The U.S. Ambassador to India, Nancy J. Powell, stepped down on Tuesday as the recent chilliness between the United States and India continues. Reports NYT:
Ms. Powell told a gathering at the embassy that her departure was unrelated to growing problems with India, she had become a focus of unhappiness among Indian diplomats and politicians. Indian news media had reported speculation that the United States was considering replacing Ms. Powell in hopes of improving ties. […]American diplomats have largely refused to speak publicly about the growing problems, describing the disputes as routine disagreements that other countries would resolve quietly.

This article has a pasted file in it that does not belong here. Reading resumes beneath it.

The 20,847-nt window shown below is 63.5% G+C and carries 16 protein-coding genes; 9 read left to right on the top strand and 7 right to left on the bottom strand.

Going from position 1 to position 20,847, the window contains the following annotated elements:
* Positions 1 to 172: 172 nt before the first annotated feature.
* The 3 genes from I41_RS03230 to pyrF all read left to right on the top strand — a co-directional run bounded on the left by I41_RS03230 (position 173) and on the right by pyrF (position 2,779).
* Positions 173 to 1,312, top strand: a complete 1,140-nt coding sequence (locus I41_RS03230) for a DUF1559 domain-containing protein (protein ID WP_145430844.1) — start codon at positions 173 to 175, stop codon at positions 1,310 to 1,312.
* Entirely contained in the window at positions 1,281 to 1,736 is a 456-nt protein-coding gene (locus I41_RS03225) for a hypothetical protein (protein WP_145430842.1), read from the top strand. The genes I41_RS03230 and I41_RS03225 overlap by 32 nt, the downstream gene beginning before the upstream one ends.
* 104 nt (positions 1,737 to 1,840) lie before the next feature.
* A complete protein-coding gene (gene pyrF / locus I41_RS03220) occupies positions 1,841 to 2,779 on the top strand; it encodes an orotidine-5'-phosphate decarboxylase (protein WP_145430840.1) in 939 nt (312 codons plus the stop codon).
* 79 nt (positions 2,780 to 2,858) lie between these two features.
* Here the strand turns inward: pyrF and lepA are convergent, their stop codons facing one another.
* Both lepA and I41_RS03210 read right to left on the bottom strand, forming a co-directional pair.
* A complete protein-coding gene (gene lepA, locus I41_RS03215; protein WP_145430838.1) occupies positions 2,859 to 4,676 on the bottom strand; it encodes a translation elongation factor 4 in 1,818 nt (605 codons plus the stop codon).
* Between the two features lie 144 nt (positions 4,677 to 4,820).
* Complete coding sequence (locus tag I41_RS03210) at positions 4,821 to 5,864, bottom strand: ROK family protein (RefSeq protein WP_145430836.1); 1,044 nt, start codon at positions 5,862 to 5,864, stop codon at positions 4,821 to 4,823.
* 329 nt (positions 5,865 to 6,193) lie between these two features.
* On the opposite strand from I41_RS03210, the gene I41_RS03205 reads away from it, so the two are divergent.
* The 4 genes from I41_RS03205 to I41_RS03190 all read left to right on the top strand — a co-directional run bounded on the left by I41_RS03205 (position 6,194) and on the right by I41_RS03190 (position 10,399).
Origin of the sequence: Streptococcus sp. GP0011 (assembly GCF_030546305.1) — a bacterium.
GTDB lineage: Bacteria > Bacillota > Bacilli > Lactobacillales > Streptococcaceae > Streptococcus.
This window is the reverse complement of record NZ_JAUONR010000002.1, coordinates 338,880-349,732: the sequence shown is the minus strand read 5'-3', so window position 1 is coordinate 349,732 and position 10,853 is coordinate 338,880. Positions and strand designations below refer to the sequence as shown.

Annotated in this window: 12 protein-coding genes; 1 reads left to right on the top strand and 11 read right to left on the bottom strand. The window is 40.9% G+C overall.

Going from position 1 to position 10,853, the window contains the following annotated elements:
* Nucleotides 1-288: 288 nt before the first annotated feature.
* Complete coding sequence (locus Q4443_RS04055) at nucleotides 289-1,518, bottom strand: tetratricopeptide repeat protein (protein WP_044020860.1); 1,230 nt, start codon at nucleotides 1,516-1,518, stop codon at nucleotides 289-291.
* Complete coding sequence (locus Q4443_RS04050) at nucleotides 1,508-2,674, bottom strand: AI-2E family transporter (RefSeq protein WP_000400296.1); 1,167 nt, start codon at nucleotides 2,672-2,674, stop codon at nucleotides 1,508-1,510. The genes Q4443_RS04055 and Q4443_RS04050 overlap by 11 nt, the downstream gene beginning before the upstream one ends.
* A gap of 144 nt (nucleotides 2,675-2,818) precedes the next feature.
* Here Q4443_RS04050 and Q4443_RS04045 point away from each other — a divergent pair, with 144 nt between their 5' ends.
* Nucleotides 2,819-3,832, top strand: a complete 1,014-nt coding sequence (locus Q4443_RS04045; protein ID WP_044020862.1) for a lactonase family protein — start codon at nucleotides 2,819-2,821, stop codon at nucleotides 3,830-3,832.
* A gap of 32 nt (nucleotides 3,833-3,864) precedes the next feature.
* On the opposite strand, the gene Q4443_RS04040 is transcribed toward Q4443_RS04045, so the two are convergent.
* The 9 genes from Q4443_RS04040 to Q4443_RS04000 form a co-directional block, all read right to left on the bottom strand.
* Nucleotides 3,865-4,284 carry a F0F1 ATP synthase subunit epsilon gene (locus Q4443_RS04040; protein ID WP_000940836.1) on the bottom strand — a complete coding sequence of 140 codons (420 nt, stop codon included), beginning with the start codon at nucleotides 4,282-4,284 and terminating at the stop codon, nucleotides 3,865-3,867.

Tensions began last December when U.S. marshals arrested and searched an Indian diplomat who was accused of submitting false papers and mistreating a housekeeper. India dismissed two American diplomats in retaliation, and backed Russia when the United States sought Indian support in opposing the invasion of Crimea. Washington and Delhi aren’t exactly living up to what President Obama called the “defining partnership of the 21st century.”India’s upcoming Prime Ministerial election may change that. The frontrunner is Narendra Modi, who has had a troubled relationship with the United States in the past. The State Department has refused to issue him a visa after the Gujarat riots of 2002, which he is accused of doing nothing to stop, and U.S. officials have often avoided him when visiting India. But one of Ambassador Powell’s last moves was to meet with Modi on her trip to India in February. And according to a Congressional report released yesterday, Modi will be granted a visa and diplomatic immunity should he be elected this month.India, the United States, and America’s allies in Asia share an interest in balancing an increasingly aggressive China, a topic on which Modi has been outspoken. In a recent speech in Arunachal Pradesh, a region China claims as “South Tibet,” Modi called on China to abandon its expansionist policies. He also supports a stronger military and economic relationship between India and Japan, America’s key ally in East Asia.The United States and India are long-standing allies with common interests, and the recent chill between them will probably soon pass, perhaps with the help of India’s next Prime Minister. Given the increasingly tense situation in Asia, that would be a great relief all around.